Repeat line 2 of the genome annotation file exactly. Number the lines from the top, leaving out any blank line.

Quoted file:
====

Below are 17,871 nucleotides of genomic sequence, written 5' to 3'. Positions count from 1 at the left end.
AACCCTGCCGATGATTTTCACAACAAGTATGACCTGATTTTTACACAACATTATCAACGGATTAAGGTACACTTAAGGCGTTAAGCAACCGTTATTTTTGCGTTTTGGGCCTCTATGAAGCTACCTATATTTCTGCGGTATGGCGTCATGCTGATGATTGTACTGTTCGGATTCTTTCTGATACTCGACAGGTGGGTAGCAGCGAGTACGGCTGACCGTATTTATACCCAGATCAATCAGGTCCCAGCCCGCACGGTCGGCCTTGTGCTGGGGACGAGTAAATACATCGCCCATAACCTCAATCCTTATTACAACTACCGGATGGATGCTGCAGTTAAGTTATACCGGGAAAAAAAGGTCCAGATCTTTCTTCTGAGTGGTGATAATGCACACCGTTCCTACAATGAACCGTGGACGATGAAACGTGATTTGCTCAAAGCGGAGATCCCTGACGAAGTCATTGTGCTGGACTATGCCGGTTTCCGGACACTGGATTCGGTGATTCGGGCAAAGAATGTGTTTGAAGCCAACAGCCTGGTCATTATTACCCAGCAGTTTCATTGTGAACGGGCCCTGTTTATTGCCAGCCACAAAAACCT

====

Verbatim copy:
AACCCTGCCGATGATTTTCACAACAAGTATGACCTGATTTTTACACAACATTATCAACGGATTAAGGTACACTTAAGGCGTTAAGCAACCGTTATTTTTGCGTTTTGGGCCTCTATGAAGCTACCTATATTTCTGCGGTATGGCGTCATGCTGATGATTGTACTGTTCGGATTCTTTCTGATACTCGACAGGTGGGTAGCAGCGAGTACGGCTGACCGTATTTATACCCAGATCAATCAGGTCCCAGCCCGCACGGTCGGCCTTGTGCTGGGGACGAGTAAATACATCGCCCATAACCTCAATCCTTATTACAACTACCGGATGGATGCTGCAGTTAAGTTATACCGGGAAAAAAAGGTCCAGATCTTTCTTCTGAGTGGTGATAATGCACACCGTTCCTACAATGAACCGTGGACGATGAAACGTGATTTGCTCAAAGCGGAGATCCCTGACGAAGTCATTGTGCTGGACTATGCCGGTTTCCGGACACTGGATTCGGTGATTCGGGCAAAGAATGTGTTTGAAGCCAACAGCCTGGTCATTATTACCCAGCAGTTTCATTGTGAACGGGCCCTGTTTATTGCCAGCCACAAAAACCT